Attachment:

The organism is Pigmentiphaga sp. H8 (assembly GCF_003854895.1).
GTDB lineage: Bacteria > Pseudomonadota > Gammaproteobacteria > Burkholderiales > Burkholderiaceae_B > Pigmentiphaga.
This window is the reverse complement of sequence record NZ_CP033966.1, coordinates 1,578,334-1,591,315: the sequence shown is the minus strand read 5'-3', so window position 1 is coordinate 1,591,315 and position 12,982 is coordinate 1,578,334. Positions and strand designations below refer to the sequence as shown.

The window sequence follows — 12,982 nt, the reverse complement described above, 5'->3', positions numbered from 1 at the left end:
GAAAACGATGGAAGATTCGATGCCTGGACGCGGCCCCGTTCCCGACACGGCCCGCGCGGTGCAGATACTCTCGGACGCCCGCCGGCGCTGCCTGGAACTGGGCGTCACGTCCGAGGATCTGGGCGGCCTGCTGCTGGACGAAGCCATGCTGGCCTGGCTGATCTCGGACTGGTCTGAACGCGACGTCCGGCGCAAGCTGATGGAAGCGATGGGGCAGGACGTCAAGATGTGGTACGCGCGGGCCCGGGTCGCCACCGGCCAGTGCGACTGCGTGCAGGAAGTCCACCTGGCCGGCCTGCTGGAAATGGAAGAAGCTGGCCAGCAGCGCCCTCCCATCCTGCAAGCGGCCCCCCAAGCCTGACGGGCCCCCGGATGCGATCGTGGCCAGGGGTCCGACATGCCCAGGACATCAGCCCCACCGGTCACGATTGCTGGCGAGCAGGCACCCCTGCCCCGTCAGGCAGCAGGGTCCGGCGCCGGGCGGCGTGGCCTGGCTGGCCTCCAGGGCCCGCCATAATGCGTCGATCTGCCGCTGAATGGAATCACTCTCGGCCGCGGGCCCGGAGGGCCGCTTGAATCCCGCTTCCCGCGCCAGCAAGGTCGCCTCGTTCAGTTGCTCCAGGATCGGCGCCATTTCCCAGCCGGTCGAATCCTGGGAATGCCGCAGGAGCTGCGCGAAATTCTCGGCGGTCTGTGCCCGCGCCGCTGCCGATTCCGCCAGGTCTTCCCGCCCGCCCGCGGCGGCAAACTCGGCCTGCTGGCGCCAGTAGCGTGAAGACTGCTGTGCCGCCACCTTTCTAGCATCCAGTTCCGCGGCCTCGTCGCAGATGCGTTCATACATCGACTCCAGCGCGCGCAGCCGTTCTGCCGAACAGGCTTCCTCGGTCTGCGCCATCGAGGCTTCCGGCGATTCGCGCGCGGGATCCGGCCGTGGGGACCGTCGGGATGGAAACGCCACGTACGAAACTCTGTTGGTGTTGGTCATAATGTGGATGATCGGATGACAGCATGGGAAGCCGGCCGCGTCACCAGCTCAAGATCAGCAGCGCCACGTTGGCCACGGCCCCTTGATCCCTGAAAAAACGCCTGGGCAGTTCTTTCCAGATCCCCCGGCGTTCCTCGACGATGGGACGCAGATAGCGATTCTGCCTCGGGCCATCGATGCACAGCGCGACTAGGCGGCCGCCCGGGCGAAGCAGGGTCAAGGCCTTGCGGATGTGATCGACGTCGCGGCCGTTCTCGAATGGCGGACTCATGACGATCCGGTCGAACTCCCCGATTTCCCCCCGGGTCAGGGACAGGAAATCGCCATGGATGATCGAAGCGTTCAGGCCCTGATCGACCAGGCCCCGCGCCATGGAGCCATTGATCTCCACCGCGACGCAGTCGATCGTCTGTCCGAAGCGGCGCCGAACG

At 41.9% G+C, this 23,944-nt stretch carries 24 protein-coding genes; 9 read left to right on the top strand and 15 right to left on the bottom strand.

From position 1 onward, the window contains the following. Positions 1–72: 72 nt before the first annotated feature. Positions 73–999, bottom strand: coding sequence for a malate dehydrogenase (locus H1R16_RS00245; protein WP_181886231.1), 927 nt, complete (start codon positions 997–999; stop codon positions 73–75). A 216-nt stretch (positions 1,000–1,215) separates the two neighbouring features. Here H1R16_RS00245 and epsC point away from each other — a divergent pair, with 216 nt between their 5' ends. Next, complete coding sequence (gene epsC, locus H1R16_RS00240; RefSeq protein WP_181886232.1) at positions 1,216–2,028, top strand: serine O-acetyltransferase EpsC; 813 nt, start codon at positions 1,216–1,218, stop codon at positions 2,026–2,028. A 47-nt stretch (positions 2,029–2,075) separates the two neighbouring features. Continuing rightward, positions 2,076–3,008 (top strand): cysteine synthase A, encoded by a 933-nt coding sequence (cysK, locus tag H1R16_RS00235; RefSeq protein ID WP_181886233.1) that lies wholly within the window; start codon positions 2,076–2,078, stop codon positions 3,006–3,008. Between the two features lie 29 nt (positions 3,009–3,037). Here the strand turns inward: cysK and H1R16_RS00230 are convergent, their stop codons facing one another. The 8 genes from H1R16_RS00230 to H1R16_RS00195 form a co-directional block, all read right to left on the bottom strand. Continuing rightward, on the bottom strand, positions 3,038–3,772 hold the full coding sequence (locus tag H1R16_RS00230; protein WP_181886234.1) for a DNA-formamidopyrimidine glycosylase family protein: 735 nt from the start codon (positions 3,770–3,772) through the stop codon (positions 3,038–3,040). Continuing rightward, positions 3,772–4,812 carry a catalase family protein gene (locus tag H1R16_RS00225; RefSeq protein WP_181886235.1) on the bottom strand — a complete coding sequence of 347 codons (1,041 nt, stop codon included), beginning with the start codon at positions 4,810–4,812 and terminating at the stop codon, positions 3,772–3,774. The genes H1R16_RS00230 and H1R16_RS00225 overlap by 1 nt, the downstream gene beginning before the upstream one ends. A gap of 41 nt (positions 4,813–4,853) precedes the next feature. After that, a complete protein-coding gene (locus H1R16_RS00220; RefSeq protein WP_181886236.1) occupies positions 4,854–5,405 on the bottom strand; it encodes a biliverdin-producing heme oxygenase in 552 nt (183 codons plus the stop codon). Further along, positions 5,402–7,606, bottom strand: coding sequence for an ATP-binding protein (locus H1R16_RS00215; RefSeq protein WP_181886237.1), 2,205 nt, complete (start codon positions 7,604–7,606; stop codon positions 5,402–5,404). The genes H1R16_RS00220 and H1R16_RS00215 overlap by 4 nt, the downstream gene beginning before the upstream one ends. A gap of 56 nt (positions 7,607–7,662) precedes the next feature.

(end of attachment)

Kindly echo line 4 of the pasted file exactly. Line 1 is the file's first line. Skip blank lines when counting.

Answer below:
The window sequence follows — 12,982 nt, the reverse complement described above, 5'->3', positions numbered from 1 at the left end: